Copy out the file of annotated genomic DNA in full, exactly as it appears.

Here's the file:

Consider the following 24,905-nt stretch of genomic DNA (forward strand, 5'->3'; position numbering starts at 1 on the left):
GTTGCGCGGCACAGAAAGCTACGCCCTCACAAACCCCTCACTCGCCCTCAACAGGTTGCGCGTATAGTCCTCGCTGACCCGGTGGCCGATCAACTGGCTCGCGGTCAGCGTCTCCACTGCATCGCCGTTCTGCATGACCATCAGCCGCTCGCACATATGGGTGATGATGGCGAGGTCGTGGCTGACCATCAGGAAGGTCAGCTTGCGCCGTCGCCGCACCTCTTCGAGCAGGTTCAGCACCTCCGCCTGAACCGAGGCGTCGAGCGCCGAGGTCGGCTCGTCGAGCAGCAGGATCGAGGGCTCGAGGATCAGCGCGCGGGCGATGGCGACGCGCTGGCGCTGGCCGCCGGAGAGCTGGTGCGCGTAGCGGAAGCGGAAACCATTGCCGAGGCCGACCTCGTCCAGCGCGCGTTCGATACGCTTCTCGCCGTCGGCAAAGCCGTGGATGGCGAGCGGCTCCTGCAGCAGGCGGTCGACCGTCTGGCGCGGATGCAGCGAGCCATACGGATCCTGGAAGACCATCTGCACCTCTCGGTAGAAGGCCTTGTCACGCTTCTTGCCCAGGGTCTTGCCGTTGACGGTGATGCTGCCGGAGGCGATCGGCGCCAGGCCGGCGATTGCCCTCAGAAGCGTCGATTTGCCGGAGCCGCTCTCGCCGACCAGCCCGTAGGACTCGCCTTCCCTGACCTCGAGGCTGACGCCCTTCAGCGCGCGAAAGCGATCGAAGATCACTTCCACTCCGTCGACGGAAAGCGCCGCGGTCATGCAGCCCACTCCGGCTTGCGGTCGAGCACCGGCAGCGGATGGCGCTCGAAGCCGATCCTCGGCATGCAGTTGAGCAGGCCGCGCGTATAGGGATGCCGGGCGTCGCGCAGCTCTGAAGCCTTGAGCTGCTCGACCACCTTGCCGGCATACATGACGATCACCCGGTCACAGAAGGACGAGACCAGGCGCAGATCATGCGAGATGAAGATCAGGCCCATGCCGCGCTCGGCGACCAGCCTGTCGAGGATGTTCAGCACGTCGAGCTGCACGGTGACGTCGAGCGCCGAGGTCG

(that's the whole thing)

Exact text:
Consider the following 24,905-nt stretch of genomic DNA (forward strand, 5'->3'; position numbering starts at 1 on the left):
GTTGCGCGGCACAGAAAGCTACGCCCTCACAAACCCCTCACTCGCCCTCAACAGGTTGCGCGTATAGTCCTCGCTGACCCGGTGGCCGATCAACTGGCTCGCGGTCAGCGTCTCCACTGCATCGCCGTTCTGCATGACCATCAGCCGCTCGCACATATGGGTGATGATGGCGAGGTCGTGGCTGACCATCAGGAAGGTCAGCTTGCGCCGTCGCCGCACCTCTTCGAGCAGGTTCAGCACCTCCGCCTGAACCGAGGCGTCGAGCGCCGAGGTCGGCTCGTCGAGCAGCAGGATCGAGGGCTCGAGGATCAGCGCGCGGGCGATGGCGACGCGCTGGCGCTGGCCGCCGGAGAGCTGGTGCGCGTAGCGGAAGCGGAAACCATTGCCGAGGCCGACCTCGTCCAGCGCGCGTTCGATACGCTTCTCGCCGTCGGCAAAGCCGTGGATGGCGAGCGGCTCCTGCAGCAGGCGGTCGACCGTCTGGCGCGGATGCAGCGAGCCATACGGATCCTGGAAGACCATCTGCACCTCTCGGTAGAAGGCCTTGTCACGCTTCTTGCCCAGGGTCTTGCCGTTGACGGTGATGCTGCCGGAGGCGATCGGCGCCAGGCCGGCGATTGCCCTCAGAAGCGTCGATTTGCCGGAGCCGCTCTCGCCGACCAGCCCGTAGGACTCGCCTTCCCTGACCTCGAGGCTGACGCCCTTCAGCGCGCGAAAGCGATCGAAGATCACTTCCACTCCGTCGACGGAAAGCGCCGCGGTCATGCAGCCCACTCCGGCTTGCGGTCGAGCACCGGCAGCGGATGGCGCTCGAAGCCGATCCTCGGCATGCAGTTGAGCAGGCCGCGCGTATAGGGATGCCGGGCGTCGCGCAGCTCTGAAGCCTTGAGCTGCTCGACCACCTTGCCGGCATACATGACGATCACCCGGTCACAGAAGGACGAGACCAGGCGCAGATCATGCGAGATGAAGATCAGGCCCATGCCGCGCTCGGCGACCAGCCTGTCGAGGATGTTCAGCACGTCGAGCTGCACGGTGACGTCGAGCGCCGAGGTCG